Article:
One of the reasons why we don’t want to adopt a more complete (and complex) development platform is that we want to keep Postgres-XL as close to PostgreSQL as possible, both in terms of code and development practices. And PostgreSQL uses a very simple process, based on sending patches to a mailing list. That is both simple and also serves as a simple “audit trail.”

So we do not plan to move the development to github or gitlab, but there’s nothing preventing you from embracing those technologies while working on XL, as long as the final patches get sent to the mailing list. We’re using github internally, for example.

Move off Sourceforge

Long time ago, sourceforge was a great place to host open source projects. But nowadays the site seems pretty much in maintenance-only mode, faced various controversies related to bundling adware to downloads, etc. It’s time to move on.

Luckily, we don’t need that much – a project website, a git repository and a few mailing lists and. The first two items – website and the git repository are already hosted off sourceforge.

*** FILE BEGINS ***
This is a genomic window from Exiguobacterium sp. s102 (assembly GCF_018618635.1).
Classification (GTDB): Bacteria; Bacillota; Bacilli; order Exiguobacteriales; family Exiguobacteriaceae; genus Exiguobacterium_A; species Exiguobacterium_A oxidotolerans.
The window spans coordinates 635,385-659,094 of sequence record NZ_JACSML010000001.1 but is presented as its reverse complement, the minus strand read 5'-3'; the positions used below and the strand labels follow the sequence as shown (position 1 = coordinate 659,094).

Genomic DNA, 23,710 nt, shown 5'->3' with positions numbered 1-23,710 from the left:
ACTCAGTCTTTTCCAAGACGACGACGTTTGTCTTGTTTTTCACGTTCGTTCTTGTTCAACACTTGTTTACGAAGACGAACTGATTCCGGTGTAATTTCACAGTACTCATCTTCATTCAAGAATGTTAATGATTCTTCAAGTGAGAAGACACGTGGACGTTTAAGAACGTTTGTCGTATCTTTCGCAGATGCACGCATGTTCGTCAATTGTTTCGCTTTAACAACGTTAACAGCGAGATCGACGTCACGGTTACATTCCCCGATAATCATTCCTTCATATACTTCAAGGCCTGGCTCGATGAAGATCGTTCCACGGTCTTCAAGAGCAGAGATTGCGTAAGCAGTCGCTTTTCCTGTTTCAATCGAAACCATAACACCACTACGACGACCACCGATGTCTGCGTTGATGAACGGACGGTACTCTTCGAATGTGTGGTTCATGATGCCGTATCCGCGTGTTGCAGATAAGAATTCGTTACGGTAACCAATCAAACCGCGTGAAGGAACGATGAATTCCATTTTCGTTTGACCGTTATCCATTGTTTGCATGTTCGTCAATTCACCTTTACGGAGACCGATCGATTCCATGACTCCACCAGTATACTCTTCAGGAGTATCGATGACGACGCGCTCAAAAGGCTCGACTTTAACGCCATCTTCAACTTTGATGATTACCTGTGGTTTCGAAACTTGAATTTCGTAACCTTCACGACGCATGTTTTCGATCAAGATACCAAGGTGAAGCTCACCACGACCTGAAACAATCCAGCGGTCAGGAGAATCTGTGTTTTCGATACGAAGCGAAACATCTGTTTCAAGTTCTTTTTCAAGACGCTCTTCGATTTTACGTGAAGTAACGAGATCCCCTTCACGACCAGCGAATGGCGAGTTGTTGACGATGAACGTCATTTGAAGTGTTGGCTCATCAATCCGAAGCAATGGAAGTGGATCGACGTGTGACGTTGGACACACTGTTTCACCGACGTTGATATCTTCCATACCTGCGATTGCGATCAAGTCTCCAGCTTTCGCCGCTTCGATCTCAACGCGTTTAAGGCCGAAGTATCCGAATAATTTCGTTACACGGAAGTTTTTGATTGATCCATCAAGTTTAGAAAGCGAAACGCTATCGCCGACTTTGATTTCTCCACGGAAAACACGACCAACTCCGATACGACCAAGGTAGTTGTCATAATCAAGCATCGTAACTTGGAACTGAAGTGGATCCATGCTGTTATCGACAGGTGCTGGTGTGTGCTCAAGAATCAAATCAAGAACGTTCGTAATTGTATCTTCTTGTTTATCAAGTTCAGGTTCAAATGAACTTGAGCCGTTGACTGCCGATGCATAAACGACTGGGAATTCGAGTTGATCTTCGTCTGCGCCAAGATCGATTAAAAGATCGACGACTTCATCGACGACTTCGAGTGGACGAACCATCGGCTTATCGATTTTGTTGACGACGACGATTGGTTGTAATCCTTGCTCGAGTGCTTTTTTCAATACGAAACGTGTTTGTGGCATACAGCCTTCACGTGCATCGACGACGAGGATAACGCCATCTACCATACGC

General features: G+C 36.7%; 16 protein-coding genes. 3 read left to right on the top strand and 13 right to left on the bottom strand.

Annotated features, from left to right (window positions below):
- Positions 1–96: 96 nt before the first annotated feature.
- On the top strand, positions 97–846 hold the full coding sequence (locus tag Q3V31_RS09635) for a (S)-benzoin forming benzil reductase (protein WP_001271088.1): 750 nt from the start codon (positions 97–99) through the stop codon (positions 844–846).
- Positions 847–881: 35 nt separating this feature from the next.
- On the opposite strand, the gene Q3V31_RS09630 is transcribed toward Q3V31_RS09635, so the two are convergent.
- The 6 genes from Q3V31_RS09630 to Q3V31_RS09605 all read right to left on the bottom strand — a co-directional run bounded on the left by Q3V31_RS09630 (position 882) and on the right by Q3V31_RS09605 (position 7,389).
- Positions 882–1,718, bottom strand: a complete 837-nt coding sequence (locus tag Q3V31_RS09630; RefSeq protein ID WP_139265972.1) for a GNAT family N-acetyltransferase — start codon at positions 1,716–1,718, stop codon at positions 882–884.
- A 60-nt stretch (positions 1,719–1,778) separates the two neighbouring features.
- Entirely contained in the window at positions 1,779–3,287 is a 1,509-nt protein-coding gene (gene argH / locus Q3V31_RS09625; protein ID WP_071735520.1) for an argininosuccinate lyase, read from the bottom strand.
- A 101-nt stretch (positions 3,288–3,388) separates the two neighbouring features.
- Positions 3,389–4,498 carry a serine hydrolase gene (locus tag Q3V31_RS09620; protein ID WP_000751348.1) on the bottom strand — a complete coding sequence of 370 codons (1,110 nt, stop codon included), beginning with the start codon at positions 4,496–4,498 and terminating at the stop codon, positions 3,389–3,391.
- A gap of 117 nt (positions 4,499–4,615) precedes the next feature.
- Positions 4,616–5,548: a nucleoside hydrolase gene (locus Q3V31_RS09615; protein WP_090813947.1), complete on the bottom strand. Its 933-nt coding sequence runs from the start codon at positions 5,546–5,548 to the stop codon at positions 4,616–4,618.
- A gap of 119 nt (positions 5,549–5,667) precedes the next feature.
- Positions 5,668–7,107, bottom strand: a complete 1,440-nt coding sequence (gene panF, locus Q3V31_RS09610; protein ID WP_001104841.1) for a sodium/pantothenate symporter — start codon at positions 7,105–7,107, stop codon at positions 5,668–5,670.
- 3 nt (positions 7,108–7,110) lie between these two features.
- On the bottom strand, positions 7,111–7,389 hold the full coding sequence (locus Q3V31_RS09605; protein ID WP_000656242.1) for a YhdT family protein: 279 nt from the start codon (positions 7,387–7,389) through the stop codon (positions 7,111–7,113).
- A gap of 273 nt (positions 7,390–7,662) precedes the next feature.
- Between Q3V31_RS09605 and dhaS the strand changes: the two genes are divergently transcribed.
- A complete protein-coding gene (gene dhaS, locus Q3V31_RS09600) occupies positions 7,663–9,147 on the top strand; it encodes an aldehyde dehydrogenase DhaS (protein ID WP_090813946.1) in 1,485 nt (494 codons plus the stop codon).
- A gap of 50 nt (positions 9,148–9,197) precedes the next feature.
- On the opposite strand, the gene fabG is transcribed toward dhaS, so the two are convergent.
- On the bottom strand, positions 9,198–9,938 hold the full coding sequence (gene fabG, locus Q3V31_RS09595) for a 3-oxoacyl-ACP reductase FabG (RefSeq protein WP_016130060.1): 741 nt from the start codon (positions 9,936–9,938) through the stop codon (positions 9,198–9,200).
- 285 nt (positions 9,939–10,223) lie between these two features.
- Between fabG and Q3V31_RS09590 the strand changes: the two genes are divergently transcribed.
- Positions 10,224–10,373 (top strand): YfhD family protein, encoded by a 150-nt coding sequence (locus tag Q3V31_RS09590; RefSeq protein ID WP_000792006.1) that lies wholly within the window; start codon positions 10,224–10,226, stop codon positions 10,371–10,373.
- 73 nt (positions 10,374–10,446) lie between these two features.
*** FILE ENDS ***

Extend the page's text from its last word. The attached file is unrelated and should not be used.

So we only need to do something about the mailing lists, which we can easily host on http://www.postgres-xl.org (and we can even import the current archives, so that we don’t lose the history).

The plan is to do this change sometime next week. If you’re subscribed to any of the mailing lists, you’ll be automatically subscribed to the new mailing lists, and you’ll receive message with all the details. The main change will be a change of the domain, from @lists.sourceforge.net to @lists.postgres-xl.org.

4 replies
  1. Adam
    Adam says:

    It’s awesome to see the work you all put into XL. We appreciate that you are working on it, and keeping up to date with mainline for the most part. It’s easy to fork, and forget ever updating. It’s not so easy to fork and keep up to date.

  2. mha
    mha says:

    This all sounds like very good directions! A small tip, though. I’m not sure if I am misreading this, as I’m not following XL closely, so if I am then ignore the comment 🙂 But this:

    A few days ago we pushed the XL 9.6 code into the public git repository